Crowded Trades Eyeing Koruna Gain Imply Scope for DisappointmentBy and
Derivatives price higher koruna volatility but limited gains
Swiss-style currency cap in final stretch as inflation returns
Betting on appreciation in the Czech koruna is one of the most popular currency plays this year, yet charts suggest it may not strengthen a whole lot.
Policy makers in Prague say they may remove a Swiss-inspired cap on the currency any time after March 31, after inflation headed back above the Czech National Bank’s 2 percent target. As of January, foreign speculative capital in local assets totaled about 35 billion euros ($38 billion), including in government bonds with negative yields, as investors seek to make a profit from any koruna rally when the cap goes.
Rate setters are meeting on Thursday for the last time before the end of their pledge to maintain the limit, which prevents gains beyond 27 koruna per euro. Their policy announcement is scheduled for 1 p.m. local time, followed by a press conference at 2:15 p.m.
Below are five charts investors should keep an eye on as a floating exchange rate nears.
Bets on future koruna appreciation spiked in early January as accelerating Czech inflation and the approaching end of the central bank’s formal pledge to intervene lured a record amount of foreign inflows. Since then, currency derivatives show a reduction of those wagers after policy makers and some analysts warned the accumulated speculative position was so large that investors may struggle to find koruna buyers after the cap is removed.
Euro-koruna forwards now price in a mere 0.8 percent appreciation three months from now and a 1.1 percent gain in a year. That trails median analyst forecasts compiled by Bloomberg for the exchange rate to jump 3.5 percent to 26.1 by the end of the year and 4.3 percent to 25.90 in March 2018.
“Foreign positioning in the koruna remains heavy, which raises concerns about a lack of counterparties to the short euro-koruna trade at the time of the removal of the floor,” said Goldman Sachs Group Inc. analyst Sara Grut.
The central bank bought 47.8 billion euros in the four years through January, compared with 12.8 billion euros of natural inflows visible in the country’s balance of payments. ING Groep NV analysts Petr Krpata and Jakub Seidler say the koruna “looks overbought” and this may contribute to a “large degree of volatility” in both directions after the cap is removed.
“Market participants are now fully aware of the stretched positioning and they are likely to adjust their investment strategies accordingly,” Krpata and Seidler wrote in a March 23 report. “The structure of inflows has changed, with a ‘two-way’ market emerging amongst the speculative community.”
Consumer price growth has been overshooting the central bank’s goal for two months, boosting bets on an early end of the intervention regime. But policy makers in Prague keep saying the inflation target needs to be sustainable before they switch off the extraordinary stimulus, to make sure they don’t need to ease policy again anytime soon.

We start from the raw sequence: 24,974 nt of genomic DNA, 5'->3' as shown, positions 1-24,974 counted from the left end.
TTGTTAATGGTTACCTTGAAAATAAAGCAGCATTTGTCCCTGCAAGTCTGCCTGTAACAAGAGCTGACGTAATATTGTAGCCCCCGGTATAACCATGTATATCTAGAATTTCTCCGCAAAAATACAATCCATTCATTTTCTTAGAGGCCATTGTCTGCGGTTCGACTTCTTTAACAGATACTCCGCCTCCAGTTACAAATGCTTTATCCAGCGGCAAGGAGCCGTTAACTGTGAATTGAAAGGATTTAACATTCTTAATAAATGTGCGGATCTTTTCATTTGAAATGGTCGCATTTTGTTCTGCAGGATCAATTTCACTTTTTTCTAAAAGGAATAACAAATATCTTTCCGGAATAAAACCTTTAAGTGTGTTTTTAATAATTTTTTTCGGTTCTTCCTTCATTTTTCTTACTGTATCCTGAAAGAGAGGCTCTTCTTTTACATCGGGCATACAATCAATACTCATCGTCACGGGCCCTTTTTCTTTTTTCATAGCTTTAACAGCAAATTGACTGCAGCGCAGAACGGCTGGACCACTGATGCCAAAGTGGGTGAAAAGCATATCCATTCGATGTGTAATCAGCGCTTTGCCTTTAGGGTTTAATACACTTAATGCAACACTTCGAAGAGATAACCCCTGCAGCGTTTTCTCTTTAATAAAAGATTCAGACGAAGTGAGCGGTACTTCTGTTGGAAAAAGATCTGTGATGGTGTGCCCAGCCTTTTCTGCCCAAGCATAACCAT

That is why 13 out of 22 analysts polled by Bloomberg last week expect the currency limit to stay in place until May, when the monetary authority will have fresh quarterly economic projections. Eight respondents said the board will probably discontinue the cap at the scheduled May 4 policy meeting.
“While there’s a significant risk of an earlier exit, we believe the CNB will prefer to wait for the new forecast as more solid evidence that it really is the right time to pull the plug,” said Viktor Zeisel, an economist at Komercni Banka AS.
The waning prospects for koruna gains and the spike in inflation have curbed foreigners’ appetite for Czech government debt at negative yields. The country’s shorter-dated bonds, a preferred asset for investors betting on the end of the intervention regime, briefly became the world’s most expensive when inflows into the koruna peaked in October and January and investors speculated the central bank could cut interest rates below zero.
While investors, analysts and central bankers may have different views on the timing of the exit and the longer-term outlook for the koruna, there’s one point they all agree on: the first hours, days and possibly months after the currency is re-floated will be turbulent. Governor Jiri Rusnok said earlier this month policy makers won’t be “overly sensitive” to initial swings, which could be in either direction, and will let the market find a new equilibrium before they decide whether intervention is needed to “correct” the exchange rate.
The koruna’s implied-volatility surface -- depicted as a function of strike price and maturity -- shows investors betting on increased exchange-rate swings against the euro starting in April and rising through May. That’s in line with policy makers’ commitment not to end the currency regime before the end of March and with analysts predicting the cap will be removed five weeks later.
— With assistance by Peter Laca
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